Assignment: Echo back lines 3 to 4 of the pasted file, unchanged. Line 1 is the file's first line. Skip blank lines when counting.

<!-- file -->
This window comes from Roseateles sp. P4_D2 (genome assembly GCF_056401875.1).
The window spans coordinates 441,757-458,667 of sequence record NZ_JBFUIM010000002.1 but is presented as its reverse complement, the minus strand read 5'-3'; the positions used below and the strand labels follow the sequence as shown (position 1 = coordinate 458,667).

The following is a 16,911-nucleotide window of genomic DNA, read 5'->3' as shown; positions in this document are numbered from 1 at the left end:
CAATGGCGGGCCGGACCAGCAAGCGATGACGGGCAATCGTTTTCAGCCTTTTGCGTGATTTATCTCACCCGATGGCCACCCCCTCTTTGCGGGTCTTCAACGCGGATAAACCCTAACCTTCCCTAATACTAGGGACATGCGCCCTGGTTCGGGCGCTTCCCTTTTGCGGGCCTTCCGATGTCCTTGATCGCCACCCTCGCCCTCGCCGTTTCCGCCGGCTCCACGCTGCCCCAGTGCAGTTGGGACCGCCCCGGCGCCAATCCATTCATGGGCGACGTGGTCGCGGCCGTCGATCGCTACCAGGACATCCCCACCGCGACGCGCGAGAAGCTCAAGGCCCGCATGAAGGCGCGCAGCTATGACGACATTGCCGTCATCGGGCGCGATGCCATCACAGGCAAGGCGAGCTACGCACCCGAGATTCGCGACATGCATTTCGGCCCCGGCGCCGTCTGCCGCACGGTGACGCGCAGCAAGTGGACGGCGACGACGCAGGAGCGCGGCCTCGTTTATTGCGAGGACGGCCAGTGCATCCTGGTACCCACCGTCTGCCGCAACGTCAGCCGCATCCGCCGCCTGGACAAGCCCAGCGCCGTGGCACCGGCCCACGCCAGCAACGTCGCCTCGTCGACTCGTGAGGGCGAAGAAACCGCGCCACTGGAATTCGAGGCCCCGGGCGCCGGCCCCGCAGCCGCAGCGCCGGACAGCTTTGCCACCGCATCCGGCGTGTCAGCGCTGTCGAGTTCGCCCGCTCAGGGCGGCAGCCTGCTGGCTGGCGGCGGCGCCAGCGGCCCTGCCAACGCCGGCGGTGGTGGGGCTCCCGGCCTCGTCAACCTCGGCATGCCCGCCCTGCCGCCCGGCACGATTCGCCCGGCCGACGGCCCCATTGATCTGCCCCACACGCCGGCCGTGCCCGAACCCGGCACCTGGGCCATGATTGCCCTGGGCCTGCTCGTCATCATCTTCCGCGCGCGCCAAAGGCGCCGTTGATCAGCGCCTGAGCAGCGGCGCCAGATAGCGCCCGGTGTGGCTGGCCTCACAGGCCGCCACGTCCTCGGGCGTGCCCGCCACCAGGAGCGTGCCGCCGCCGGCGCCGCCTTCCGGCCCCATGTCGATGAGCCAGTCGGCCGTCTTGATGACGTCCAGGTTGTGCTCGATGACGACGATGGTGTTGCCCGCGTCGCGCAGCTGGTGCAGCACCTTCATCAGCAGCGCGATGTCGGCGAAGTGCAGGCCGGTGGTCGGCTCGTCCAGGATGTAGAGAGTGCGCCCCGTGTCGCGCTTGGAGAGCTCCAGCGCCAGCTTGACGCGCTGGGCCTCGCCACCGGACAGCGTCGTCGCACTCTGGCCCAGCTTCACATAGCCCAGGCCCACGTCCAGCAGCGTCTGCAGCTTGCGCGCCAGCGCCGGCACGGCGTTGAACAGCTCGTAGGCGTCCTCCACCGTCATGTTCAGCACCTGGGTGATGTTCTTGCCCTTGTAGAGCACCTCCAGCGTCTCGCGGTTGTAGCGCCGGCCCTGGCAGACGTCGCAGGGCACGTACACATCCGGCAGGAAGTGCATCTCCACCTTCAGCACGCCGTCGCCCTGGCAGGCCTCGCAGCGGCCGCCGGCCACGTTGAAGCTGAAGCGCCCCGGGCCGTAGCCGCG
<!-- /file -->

The following is a 16,911-nucleotide window of genomic DNA, read 5'->3' as shown; positions in this document are numbered from 1 at the left end:
CAATGGCGGGCCGGACCAGCAAGCGATGACGGGCAATCGTTTTCAGCCTTTTGCGTGATTTATCTCACCCGATGGCCACCCCCTCTTTGCGGGTCTTCAACGCGGATAAACCCTAACCTTCCCTAATACTAGGGACATGCGCCCTGGTTCGGGCGCTTCCCTTTTGCGGGCCTTCCGATGTCCTTGATCGCCACCCTCGCCCTCGCCGTTTCCGCCGGCTCCACGCTGCCCCAGTGCAGTTGGGACCGCCCCGGCGCCAATCCATTCATGGGCGACGTGGTCGCGGCCGTCGATCGCTACCAGGACATCCCCACCGCGACGCGCGAGAAGCTCAAGGCCCGCATGAAGGCGCGCAGCTATGACGACATTGCCGTCATCGGGCGCGATGCCATCACAGGCAAGGCGAGCTACGCACCCGAGATTCGCGACATGCATTTCGGCCCCGGCGCCGTCTGCCGCACGGTGACGCGCAGCAAGTGGACGGCGACGACGCAGGAGCGCGGCCTCGTTTATTGCGAGGACGGCCAGTGCATCCTGGTACCCACCGTCTGCCGCAACGTCAGCCGCATCCGCCGCCTGGACAAGCCCAGCGCCGTGGCACCGGCCCACGCCAGCAACGTCGCCTCGTCGACTCGTGAGGGCGAAGAAACCGCGCCACTGGAATTCGAGGCCCCGGGCGCCGGCCCCGCAGCCGCAGCGCCGGACAGCTTTGCCACCGCATCCGGCGTGTCAGCGCTGTCGAGTTCGCCCGCTCAGGGCGGCAGCCTGCTGGCTGGCGGCGGCGCCAGCGGCCCTGCCAACGCCGGCGGTGGTGGGGCTCCCGGCCTCGTCAACCTCGGCATGCCCGCCCTGCCGCCCGGCACGATTCGCCCGGCCGACGGCCCCATTGATCTGCCCCACACGCCGGCCGTGCCCGAACCCGGCACCTGGGCCATGATTGCCCTGGGCCTGCTCGTCATCATCTTCCGCGCGCGCCAAAGGCGCCGTTGATCAGCGCCTGAGCAGCGGCGCCAGATAGCGCCCGGTGTGGCTGGCCTCACAGGCCGCCACGTCCTCGGGCGTGCCCGCCACCAGGAGCGTGCCGCCGCCGGCGCCGCCTTCCGGCCCCATGTCGATGAGCCAGTCGGCCGTCTTGATGACGTCCAGGTTGTGCTCGATGACGACGATGGTGTTGCCCGCGTCGCGCAGCTGGTGCAGCACCTTCATCAGCAGCGCGATGTCGGCGAAGTGCAGGCCGGTGGTCGGCTCGTCCAGGATGTAGAGAGTGCGCCCCGTGTCGCGCTTGGAGAGCTCCAGCGCCAGCTTGACGCGCTGGGCCTCGCCACCGGACAGCGTCGTCGCACTCTGGCCCAGCTTCACATAGCCCAGGCCCACGTCCAGCAGCGTCTGCAGCTTGCGCGCCAGCGCCGGCACGGCGTTGAACAGCTCGTAGGCGTCCTCCACCGTCATGTTCAGCACCTGGGTGATGTTCTTGCCCTTGTAGAGCACCTCCAGCGTCTCGCGGTTGTAGCGCCGGCCCTGGCAGACGTCGCAGGGCACGTACACATCCGGCAGGAAGTGCATCTCCACCTTCAGCACGCCGTCGCCCTGGCAGGCCTCGCAGCGGCCGCCGGCCACGTTGAAGCTGAAGCGCCCCGGGCCGTAGCCGCG